Tears still catch me unaware, but I’m burying myself in school. It’s a slow process this year; I’m taking time to think and stare at the room. Something I did not have time for last year. I have yet to nail down my iPad plans for the classroom now that we have a set of six to share, but there’s no rush until I get the class under control. And this will be a year of drama most likely: the ratio of girls to boys is 2:1. We will spend most of the spring dealing with “I won’t be your friend if…” and other small manipulative tricks.

Boys. Boys punch or kick and get it out of their systems. Two minutes later, they’re best friends again. Girls can hold onto perceived slights for a long time and will retaliate when you don’t expect it.

I managed to send Charlie a story for F&SF today. The rewrite is the only thing I accomplished for the Clarion Write-a-thon, but I’m not chastising myself for being a slacker. I did the best I could do under the circumstances. I’m not returning to the novel yet. Another unfinished short story crawled out of the pile and is insisting I write it. It’s about how we carry love within us, even after the loved person is gone… how we let go, and how we move on.

I wrote the damn thing eight years ago? Maybe longer. And the fact that it’s appropriate for today makes me sad, and at the same time, willing to stare it down and face what pain it may engender.

I’m still tired, but not as much as I had been. Five o’clock is far too early for humans to revive and be productive. I hope to regain control of that by next week, when I won’t have the option to roll over and go back to sleep.

The fact that Disney is planning a movie based on A Wrinkle in Time thrills me no end. I hope it’s a good translation to the big screen–the book deserves one.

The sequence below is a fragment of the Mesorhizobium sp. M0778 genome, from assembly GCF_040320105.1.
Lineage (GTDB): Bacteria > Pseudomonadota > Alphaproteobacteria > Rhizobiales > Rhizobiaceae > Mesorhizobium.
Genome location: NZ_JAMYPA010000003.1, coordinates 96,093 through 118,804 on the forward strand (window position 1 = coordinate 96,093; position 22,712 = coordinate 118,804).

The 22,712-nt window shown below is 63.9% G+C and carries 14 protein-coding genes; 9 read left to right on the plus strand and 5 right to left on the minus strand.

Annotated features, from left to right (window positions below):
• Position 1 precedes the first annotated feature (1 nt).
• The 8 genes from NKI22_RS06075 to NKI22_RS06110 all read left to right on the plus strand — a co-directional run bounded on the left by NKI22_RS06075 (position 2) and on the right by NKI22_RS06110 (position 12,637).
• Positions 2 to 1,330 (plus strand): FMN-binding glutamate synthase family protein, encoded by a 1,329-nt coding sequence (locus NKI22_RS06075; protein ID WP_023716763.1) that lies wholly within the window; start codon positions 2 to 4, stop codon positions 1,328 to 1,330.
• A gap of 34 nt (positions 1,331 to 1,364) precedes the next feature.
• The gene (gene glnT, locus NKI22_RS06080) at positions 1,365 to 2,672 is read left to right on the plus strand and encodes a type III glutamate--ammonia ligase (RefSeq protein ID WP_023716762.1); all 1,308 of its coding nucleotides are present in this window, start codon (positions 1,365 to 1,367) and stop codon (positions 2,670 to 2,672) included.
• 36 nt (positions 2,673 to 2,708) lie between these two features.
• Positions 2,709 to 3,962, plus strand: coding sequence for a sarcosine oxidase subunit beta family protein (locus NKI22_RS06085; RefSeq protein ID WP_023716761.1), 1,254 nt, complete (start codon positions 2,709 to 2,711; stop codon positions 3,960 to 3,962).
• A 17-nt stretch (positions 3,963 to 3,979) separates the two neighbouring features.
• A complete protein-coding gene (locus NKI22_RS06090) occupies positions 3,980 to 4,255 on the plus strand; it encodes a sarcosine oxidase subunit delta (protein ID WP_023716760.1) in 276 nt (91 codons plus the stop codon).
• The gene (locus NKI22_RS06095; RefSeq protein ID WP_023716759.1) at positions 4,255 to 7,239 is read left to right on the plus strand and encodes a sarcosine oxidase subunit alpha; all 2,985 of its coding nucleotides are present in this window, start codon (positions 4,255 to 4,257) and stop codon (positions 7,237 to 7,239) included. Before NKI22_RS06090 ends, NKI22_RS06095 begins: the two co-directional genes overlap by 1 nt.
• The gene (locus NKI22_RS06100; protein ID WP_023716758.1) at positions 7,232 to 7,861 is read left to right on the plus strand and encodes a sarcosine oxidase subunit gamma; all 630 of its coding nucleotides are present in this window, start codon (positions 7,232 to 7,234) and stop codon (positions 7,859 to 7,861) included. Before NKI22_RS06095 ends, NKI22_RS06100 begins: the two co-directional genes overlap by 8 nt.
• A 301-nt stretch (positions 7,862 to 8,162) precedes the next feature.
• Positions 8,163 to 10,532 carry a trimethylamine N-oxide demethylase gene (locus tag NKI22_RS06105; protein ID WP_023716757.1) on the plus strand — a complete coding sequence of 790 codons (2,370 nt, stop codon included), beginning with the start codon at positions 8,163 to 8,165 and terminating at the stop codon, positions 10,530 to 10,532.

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Wandering in the forest of grief

One of the most difficult things to do as a child when you’ve lost a parent is to sift through their possessions and decide what parts you’re going to keep and what you’re going to give away or throw out.

Now when you’re suddenly orphaned at age 60+?

It’s not just the things that represent their life–it’s the house, too. So not only have you lost that last parent, you’ve lost the home that was them, and that center of celebrations and reunions.

When a door closes, a window may very well open. In my case (lots of siblings, for sure, and we’ve all drawn closer) it’s a huge window.

But the dimensions of that window will never match the size of Mom’s forever-closed-to-me door.

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Every so often a light goes on….

And man, even in the state of California, once in a while, someone opens a barricaded door.

So there’s no surprise that Common Core demands children have a set percentage of non-fiction text exposure in kindergarten and I’ve been thoroughly annoyed with the stipulation that 40% of what we read (independently and aloud) be non-fiction.

In the latest ELA/ELD draft from the state, they quoted Neil Gaiman. O.O

“Fiction plays a central role. Author Neil Gaiman (2013), who writes for children and adults, promotes fiction as a gateway to reading:

‘The drive to know what happens next, to want to turn the page, the need to keep going, even if it’s hard, because someone’s in trouble and you have to know how it’s all going to end…that’s a very real drive. And it forces you to learn new words, to think new thoughts to keep going, [and t]o discover that reading per se is pleasurable. Once you learn that, you’re on the road to reading everything.’

He also argues that fiction builds empathy:

‘Prose fiction is something you build up from 26 letters and a handful of punctuation marks, and you, and you alone, using your imagination, create a world and people it and look out through other eyes…Empathy is a tool for building people into groups, for allowing us to function as more than self-obsessed individuals.'”